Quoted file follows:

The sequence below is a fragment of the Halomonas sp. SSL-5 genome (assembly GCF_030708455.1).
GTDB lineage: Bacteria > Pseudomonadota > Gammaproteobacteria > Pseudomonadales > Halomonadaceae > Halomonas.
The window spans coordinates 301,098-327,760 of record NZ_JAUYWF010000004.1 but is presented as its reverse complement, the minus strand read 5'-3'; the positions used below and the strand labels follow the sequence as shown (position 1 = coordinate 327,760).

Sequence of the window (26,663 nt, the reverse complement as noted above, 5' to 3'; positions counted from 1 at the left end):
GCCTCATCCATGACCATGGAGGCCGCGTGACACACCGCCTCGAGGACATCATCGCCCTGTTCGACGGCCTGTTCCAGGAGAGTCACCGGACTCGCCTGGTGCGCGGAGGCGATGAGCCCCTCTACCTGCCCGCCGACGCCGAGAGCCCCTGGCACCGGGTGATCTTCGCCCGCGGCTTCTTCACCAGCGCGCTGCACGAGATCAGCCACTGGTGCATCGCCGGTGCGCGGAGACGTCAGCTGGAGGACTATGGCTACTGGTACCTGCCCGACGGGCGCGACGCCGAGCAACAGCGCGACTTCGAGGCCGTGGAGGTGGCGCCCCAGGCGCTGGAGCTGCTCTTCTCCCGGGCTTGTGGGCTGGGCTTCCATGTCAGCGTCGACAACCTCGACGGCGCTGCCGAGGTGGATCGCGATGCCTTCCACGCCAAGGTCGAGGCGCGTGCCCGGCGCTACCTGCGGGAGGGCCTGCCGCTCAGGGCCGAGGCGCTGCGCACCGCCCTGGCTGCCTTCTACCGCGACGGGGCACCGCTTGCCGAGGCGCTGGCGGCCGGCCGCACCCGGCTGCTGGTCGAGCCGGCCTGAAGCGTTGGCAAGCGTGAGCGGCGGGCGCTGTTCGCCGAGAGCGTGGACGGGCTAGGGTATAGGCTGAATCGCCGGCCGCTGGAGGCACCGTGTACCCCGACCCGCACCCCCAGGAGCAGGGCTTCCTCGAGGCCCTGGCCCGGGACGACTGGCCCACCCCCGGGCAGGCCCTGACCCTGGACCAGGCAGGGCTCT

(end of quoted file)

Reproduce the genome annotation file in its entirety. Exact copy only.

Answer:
The sequence below is a fragment of the Halomonas sp. SSL-5 genome (assembly GCF_030708455.1).
GTDB lineage: Bacteria > Pseudomonadota > Gammaproteobacteria > Pseudomonadales > Halomonadaceae > Halomonas.
The window spans coordinates 301,098-327,760 of record NZ_JAUYWF010000004.1 but is presented as its reverse complement, the minus strand read 5'-3'; the positions used below and the strand labels follow the sequence as shown (position 1 = coordinate 327,760).

Sequence of the window (26,663 nt, the reverse complement as noted above, 5' to 3'; positions counted from 1 at the left end):
GCCTCATCCATGACCATGGAGGCCGCGTGACACACCGCCTCGAGGACATCATCGCCCTGTTCGACGGCCTGTTCCAGGAGAGTCACCGGACTCGCCTGGTGCGCGGAGGCGATGAGCCCCTCTACCTGCCCGCCGACGCCGAGAGCCCCTGGCACCGGGTGATCTTCGCCCGCGGCTTCTTCACCAGCGCGCTGCACGAGATCAGCCACTGGTGCATCGCCGGTGCGCGGAGACGTCAGCTGGAGGACTATGGCTACTGGTACCTGCCCGACGGGCGCGACGCCGAGCAACAGCGCGACTTCGAGGCCGTGGAGGTGGCGCCCCAGGCGCTGGAGCTGCTCTTCTCCCGGGCTTGTGGGCTGGGCTTCCATGTCAGCGTCGACAACCTCGACGGCGCTGCCGAGGTGGATCGCGATGCCTTCCACGCCAAGGTCGAGGCGCGTGCCCGGCGCTACCTGCGGGAGGGCCTGCCGCTCAGGGCCGAGGCGCTGCGCACCGCCCTGGCTGCCTTCTACCGCGACGGGGCACCGCTTGCCGAGGCGCTGGCGGCCGGCCGCACCCGGCTGCTGGTCGAGCCGGCCTGAAGCGTTGGCAAGCGTGAGCGGCGGGCGCTGTTCGCCGAGAGCGTGGACGGGCTAGGGTATAGGCTGAATCGCCGGCCGCTGGAGGCACCGTGTACCCCGACCCGCACCCCCAGGAGCAGGGCTTCCTCGAGGCCCTGGCCCGGGACGACTGGCCCACCCCCGGGCAGGCCCTGACCCTGGACCAGGCAGGGCTCT